At first blush, the reader is amazed at the number of women Joseph Smith married. Traditional Mormon mythology teaches that J.S., Brigham Young, Heber Kimball, et al, mostly married elderly women and widows who needed to be taken care of in "the kingdom," or that most were sealed to them posthumously. Many Mormans will be surprised to find out that Joseph was polygamous at all, since Emma is the only wife we ever hear about in "authorized" church history. But to learn of the nature of those relationships, including the fact that most were wives in consumated relationships with the prophet while many had "first husbands" is truly a myth buster.
These women, however, were not just starry-eyed groupies of the charismatic prophet. These were remarkable women of great charisma, leadership and personal power that they possessed of their own, not merely borrowed from their husbands. Their lives are tributes to the spirit of early Mormon faith and endurance.
The second layer of this book is a psycho-social study of the early mormon community, particularly from the perspective of the female leadership. These were women who participated in priesthood administrations, healings, speaking in tongues, visions and the administration of temple ordinances. These were women who found a way to create a sisterhood of wives when their husbands were so largely removed from the day-to-day affairs of their enormous families.
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Most recent customer reviews
5.0 out of 5 stars A Psychological Puzzler Worthy Of Attention
I am not a Mormon, so I cannot speak of their theology.
However, I found this book fascinating. Merely ask yourself such questions as:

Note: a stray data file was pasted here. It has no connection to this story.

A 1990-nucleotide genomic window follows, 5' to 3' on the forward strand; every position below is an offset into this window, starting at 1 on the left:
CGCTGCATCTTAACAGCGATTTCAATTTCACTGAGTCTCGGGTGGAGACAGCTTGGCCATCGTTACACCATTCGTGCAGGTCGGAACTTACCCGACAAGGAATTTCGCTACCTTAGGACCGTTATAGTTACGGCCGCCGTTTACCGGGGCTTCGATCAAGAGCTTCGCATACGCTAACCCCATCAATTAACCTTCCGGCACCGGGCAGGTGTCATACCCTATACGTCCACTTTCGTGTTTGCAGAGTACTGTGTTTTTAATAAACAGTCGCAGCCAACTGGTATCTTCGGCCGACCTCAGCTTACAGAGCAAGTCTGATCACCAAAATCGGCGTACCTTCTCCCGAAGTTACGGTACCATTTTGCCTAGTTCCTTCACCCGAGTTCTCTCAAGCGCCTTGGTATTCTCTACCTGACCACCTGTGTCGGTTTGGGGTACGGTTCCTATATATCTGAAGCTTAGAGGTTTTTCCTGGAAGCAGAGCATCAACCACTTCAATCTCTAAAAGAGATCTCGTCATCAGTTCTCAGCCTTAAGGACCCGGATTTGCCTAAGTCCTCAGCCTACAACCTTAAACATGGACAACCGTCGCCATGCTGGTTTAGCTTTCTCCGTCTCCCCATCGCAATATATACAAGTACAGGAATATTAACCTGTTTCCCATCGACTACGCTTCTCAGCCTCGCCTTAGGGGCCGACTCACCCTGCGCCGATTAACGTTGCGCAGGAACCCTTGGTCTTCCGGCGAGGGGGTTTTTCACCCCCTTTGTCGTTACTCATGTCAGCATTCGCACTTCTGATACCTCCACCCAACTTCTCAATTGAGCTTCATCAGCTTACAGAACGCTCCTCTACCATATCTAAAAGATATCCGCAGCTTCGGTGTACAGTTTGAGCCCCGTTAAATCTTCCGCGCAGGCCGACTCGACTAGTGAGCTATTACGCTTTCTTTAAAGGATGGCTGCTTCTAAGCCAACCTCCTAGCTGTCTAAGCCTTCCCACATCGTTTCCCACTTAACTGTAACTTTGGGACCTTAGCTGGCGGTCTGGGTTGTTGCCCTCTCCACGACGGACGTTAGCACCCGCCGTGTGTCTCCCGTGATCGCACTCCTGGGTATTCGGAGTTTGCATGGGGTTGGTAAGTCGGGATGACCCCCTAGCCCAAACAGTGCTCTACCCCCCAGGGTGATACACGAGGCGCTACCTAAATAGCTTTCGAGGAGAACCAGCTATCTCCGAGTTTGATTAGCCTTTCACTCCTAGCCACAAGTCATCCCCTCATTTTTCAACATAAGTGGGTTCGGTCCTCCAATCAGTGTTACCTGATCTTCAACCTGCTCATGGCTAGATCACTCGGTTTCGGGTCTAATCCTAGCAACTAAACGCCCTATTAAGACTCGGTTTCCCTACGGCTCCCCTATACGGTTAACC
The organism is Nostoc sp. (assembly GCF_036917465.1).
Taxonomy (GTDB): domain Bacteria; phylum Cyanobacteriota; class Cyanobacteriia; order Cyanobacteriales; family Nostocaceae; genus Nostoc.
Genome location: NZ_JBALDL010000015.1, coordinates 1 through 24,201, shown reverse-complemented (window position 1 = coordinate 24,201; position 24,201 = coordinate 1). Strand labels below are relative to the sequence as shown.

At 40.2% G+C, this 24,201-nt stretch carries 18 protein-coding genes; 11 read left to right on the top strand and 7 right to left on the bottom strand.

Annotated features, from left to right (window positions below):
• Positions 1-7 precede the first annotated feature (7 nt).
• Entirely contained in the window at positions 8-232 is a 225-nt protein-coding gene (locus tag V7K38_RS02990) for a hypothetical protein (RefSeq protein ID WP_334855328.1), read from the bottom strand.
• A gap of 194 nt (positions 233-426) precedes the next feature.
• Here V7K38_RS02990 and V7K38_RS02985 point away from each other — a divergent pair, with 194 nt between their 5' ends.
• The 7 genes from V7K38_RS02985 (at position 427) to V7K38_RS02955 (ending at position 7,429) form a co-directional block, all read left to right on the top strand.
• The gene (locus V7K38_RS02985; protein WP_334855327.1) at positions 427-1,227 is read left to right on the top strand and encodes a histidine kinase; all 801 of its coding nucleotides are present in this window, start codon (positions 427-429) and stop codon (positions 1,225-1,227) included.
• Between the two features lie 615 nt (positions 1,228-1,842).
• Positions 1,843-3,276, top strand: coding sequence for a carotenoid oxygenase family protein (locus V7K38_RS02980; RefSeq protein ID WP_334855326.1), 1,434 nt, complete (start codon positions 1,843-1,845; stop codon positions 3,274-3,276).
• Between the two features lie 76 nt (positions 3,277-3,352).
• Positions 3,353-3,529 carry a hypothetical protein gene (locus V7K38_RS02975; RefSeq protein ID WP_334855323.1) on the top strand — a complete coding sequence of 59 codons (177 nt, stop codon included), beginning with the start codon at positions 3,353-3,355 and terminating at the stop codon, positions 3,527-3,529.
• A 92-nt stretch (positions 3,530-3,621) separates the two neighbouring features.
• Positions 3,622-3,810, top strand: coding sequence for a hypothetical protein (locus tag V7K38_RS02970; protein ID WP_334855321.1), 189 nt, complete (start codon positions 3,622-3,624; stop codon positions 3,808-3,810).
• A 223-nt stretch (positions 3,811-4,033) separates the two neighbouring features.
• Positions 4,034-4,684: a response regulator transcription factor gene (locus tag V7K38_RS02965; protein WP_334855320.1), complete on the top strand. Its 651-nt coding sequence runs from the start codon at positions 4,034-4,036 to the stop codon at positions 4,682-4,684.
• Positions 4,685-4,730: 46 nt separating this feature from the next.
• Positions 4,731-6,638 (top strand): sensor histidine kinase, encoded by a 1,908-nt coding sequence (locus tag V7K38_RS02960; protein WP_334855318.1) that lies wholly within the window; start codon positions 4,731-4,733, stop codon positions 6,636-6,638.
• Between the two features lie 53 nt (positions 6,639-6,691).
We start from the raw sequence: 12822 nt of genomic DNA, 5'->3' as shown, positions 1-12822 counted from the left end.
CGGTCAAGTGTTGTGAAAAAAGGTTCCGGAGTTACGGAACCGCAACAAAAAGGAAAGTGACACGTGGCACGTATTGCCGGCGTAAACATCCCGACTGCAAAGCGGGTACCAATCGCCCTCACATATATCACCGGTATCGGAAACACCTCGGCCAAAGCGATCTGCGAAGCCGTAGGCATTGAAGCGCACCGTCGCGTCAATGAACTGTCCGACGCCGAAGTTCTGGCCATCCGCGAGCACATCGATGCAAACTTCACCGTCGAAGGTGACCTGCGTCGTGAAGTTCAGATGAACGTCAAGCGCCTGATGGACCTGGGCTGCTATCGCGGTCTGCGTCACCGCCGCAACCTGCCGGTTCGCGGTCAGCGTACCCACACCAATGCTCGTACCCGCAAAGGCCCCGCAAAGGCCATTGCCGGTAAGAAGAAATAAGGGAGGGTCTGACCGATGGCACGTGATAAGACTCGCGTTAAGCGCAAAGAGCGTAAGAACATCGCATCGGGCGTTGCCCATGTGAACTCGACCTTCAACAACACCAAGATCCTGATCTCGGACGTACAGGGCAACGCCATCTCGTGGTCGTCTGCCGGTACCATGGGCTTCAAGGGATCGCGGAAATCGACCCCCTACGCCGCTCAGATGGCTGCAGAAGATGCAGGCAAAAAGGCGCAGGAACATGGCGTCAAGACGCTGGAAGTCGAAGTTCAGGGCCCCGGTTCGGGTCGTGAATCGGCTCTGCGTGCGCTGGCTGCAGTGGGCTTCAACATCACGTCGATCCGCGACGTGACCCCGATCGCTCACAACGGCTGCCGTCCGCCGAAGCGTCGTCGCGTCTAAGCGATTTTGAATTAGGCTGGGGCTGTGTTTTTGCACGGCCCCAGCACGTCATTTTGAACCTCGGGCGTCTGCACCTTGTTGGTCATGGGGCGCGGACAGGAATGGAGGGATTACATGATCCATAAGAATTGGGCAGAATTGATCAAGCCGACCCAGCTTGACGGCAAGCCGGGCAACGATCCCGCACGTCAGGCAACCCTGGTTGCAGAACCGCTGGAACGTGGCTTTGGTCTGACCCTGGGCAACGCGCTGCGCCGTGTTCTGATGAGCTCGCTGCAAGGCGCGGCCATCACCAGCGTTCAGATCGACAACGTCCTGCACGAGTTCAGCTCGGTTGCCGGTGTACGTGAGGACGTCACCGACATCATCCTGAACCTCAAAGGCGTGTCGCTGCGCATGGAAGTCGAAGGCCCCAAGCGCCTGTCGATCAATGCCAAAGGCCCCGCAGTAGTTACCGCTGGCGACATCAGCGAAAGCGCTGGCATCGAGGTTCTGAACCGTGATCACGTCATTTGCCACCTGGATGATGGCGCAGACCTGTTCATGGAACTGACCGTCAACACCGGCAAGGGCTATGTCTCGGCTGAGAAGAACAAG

1. Read more
Published on Nov. 9 2003 by Peter L. Swinford
3.0 out of 5 stars This is not the book to find your answers on plural marriage
Plural marriage has been a subject of much contemplation for me, which is why I borrowed this book when I came across it. Read more
Published on April 30 2002
5.0 out of 5 stars A Must For Mormon Historians
Compton's book won the Best Book Award from the Mormon History Association and with good reason. The books greatest strength is its fairness and even handedness. Read more
Published on Sept. 8 2001 by John Hatch
5.0 out of 5 stars Balanced and sympathetic
Compton focuses on the devotion and inner lives of women involved directly with the development of polygamous marriage within Mormon theology. Read more
Published on Jan. 31 2001 by Kolby
5.0 out of 5 stars Captivating - What the church has hidden
I literally could not put this book down. The concept is amazing and while the church admits to its history of polygamy they usually skirt the issue but never really delve into... Read more
Published on Jan. 9 2001 by Shawn Tassone
5.0 out of 5 stars Simply a great read!
I am sure many people will comment on this book for religious reasons, originally Mormon social history was the reason that I read In Sacred Loneliness, and religion seems to breed... Read more
Published on July 31 2000 by T. Mazerolle
5.0 out of 5 stars For the real history of Joseph Smith's polygamy come here.
The author does a wonderful job of first determining which women were actually, strongly documented wives of Joseph Smith, then those that there is some evidence for, then some... Read more
Published on May 25 2000 by L. Troy Beals
2.0 out of 5 stars A few Interesting Facts, but a Bad Premise.
The author of this book started out with a premise: Men having more than one wife (polygamy, plural marriage) is a bad thing. Read more
Published on April 26 2000 by John Walsh
4.0 out of 5 stars VERY ENLIGHTENING!
To say the least, this was a very informative book! I had long suspected that there was more to Joseph Smith's plural wives, and I am grateful to have a book which has provided me... Read more
Published on March 27 2000
5.0 out of 5 stars In Sacred Loneliness
I was impressed with the factual material that was used for references. I read half of the book and ended up giving the book to my sister in law who has the same concerns that I... Read more
Published on Feb. 16 2000 by Glenn E. Smith